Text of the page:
Sunday, September 30, 2012

USB telemetry receiver & rant about flux residues

I'll be covering this here before I write the article of my transmitter, because this thing was actually built long before the transmitter. The first tests of my receiver were in fact done using this device acting as the transmitter.

I needed a nice way to debug all the radio stuff I was doing in the spring of 2011, and the whole thought of hassling with serial ports gave me a headache. I had known for quite a while of a bit-banging USB solution on low-end 8bit Atmel microcontrollers, called the V-USB. I had been eager to try it, but I never really had a need for it, until now.

So, the vision was a USB dongle which could be used to receive and transmit packets easily through the radio module. In addition to help with debugging, I needed it to act as a PC interface to my other projects, such as home automation. Using it as a telemetry receiver, however, didn't come up until quite some time later, but as things turned out that's what I use it for mostly these days.
Bottom side view

Top side with a rubber ducky antenna in the SMA connector
The whole thing was supposed to be very simple. I Just copied the reference design of V-USB, attached a radio module through the SPI port, wrote up some software and I thought I was done (see schematics, layout). There were a couple of problems, which made things a bit more difficult.

  • ICSP and radio share SPI
  • Missing bypass capacitors
  • Flux residues
The radio module was attached to the microcontroller through SPI and will act as a slave device, which means it will listen on MOSI and talk on MISO. The microcontroller of course acts as a master device when talking to the radio. However, the microcontroller is programmed through the SPI port and will act as an SPI slave device during this time. Meaning it will too listen on MOSI and talk on MISO. Since both devices are talking on the same line at the same time, we have a conflict and the programming fails.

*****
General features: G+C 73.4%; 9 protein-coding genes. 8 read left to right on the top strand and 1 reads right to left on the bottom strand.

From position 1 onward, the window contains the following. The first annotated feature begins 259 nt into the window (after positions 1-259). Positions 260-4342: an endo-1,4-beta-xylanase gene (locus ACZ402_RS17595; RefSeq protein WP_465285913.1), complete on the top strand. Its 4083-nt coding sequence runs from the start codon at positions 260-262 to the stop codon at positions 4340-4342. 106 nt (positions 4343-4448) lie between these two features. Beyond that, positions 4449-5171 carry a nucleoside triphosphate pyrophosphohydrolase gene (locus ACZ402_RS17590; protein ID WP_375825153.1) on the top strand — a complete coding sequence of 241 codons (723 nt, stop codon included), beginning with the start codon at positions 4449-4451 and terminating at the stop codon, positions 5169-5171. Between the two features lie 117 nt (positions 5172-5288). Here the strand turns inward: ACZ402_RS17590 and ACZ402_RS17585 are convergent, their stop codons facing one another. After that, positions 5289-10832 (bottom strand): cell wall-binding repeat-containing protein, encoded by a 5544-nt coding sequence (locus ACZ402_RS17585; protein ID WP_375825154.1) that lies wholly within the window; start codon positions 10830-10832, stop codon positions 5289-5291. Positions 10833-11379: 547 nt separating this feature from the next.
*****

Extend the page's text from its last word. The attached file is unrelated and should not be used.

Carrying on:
Okay. It's not like I didn't think of that when I was designing the board. The thing is: the radio will only talk on the MISO line if its slave select line is pulled low. As the microcontroller is being programmed, it should release the slave select line and a pull-up resistor should deselect the radio. For some reason this does not always happen, of which I'm still unclear why. Anyway, in all of my later designs I added a jumper, or some other method, which can be used to disconnect the radio from the SPI bus. This problem didn't very much affect the usability of the dongle, because it can be programmed through USB anyway. The SPI programming was only used a couple of times at first, just to get the USB boot loader programmed.

I'm not sure if it ever caused any issues, but inspecting the board later on I noticed, that I had completely forgotten about the chip level bypass capacitors. There is only one capacitor on the output side of the 3.3V regulator. I bodged a couple of small ceramics between tracks, to make sure that insufficient bypass was not an issue.

What turned out to be a real problem was flux residue. You would assume flux used in electronics solder is non-conductive, right? Wrong! I'm pretty sure it depends on the type of flux, but whatever is in my soldering paste (I think it's just kolophonium) is a bastard. The problem is that the flux flows between the radio module PCB and the main PCB as well as between the microcontroller package and the main PCB, and causes "shorts". Of course they are not zero resistance shorts or anything, but they present a significant finite resistance, which changes rise times of especially the very weak drivers of the radio module (I think they are in the order of 1mA max.). Now, getting rid of the flux residues is a real pain in the ass. Kolophonium is not really soluble in water. It is supposed to be soluble in isopropanol, but even after keeping the boards submerged in isopropanol for a full day, the residues are still there. I tried:
  • water & soap
  • isopropanol
  • commercial flux cleaning agent (smells and looks a lot like soapy water)
  • ethanol
  • acetone
  • turpentine
  • paint remover
And I'm happy to report that paint remover works amazingly well! Anything else on that list is not really worth the effort. The stuff I was using is something called Nitromors, but I've heard that many other paint removers work well too. This one has dichloromethane listed as the active ingredient and is a gooey consistency. Next bottle I buy, I'll probably go for something that's a bit easier to wash off.

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